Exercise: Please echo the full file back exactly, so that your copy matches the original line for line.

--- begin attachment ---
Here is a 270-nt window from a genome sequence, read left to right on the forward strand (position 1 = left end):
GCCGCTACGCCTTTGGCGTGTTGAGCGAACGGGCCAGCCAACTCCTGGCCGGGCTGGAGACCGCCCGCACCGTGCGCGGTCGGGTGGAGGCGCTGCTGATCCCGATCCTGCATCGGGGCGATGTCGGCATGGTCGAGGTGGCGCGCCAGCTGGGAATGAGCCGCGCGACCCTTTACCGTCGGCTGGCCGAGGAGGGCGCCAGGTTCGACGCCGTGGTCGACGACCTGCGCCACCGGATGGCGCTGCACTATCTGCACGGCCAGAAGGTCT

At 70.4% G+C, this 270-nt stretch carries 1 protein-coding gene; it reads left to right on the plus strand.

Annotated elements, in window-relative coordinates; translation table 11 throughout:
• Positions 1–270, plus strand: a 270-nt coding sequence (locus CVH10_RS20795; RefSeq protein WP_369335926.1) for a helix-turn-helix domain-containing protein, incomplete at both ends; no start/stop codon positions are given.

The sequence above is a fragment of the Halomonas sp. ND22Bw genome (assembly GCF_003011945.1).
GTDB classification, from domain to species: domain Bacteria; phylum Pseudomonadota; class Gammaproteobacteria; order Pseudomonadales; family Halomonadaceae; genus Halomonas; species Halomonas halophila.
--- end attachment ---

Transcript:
Here is a 270-nt window from a genome sequence, read left to right on the forward strand (position 1 = left end):
GCCGCTACGCCTTTGGCGTGTTGAGCGAACGGGCCAGCCAACTCCTGGCCGGGCTGGAGACCGCCCGCACCGTGCGCGGTCGGGTGGAGGCGCTGCTGATCCCGATCCTGCATCGGGGCGATGTCGGCATGGTCGAGGTGGCGCGCCAGCTGGGAATGAGCCGCGCGACCCTTTACCGTCGGCTGGCCGAGGAGGGCGCCAGGTTCGACGCCGTGGTCGACGACCTGCGCCACCGGATGGCGCTGCACTATCTGCACGGCCAGAAGGTCT

At 70.4% G+C, this 270-nt stretch carries 1 protein-coding gene; it reads left to right on the plus strand.

Annotated elements, in window-relative coordinates; translation table 11 throughout:
• Positions 1–270, plus strand: a 270-nt coding sequence (locus CVH10_RS20795; RefSeq protein WP_369335926.1) for a helix-turn-helix domain-containing protein, incomplete at both ends; no start/stop codon positions are given.

The sequence above is a fragment of the Halomonas sp. ND22Bw genome (assembly GCF_003011945.1).
GTDB classification, from domain to species: domain Bacteria; phylum Pseudomonadota; class Gammaproteobacteria; order Pseudomonadales; family Halomonadaceae; genus Halomonas; species Halomonas halophila.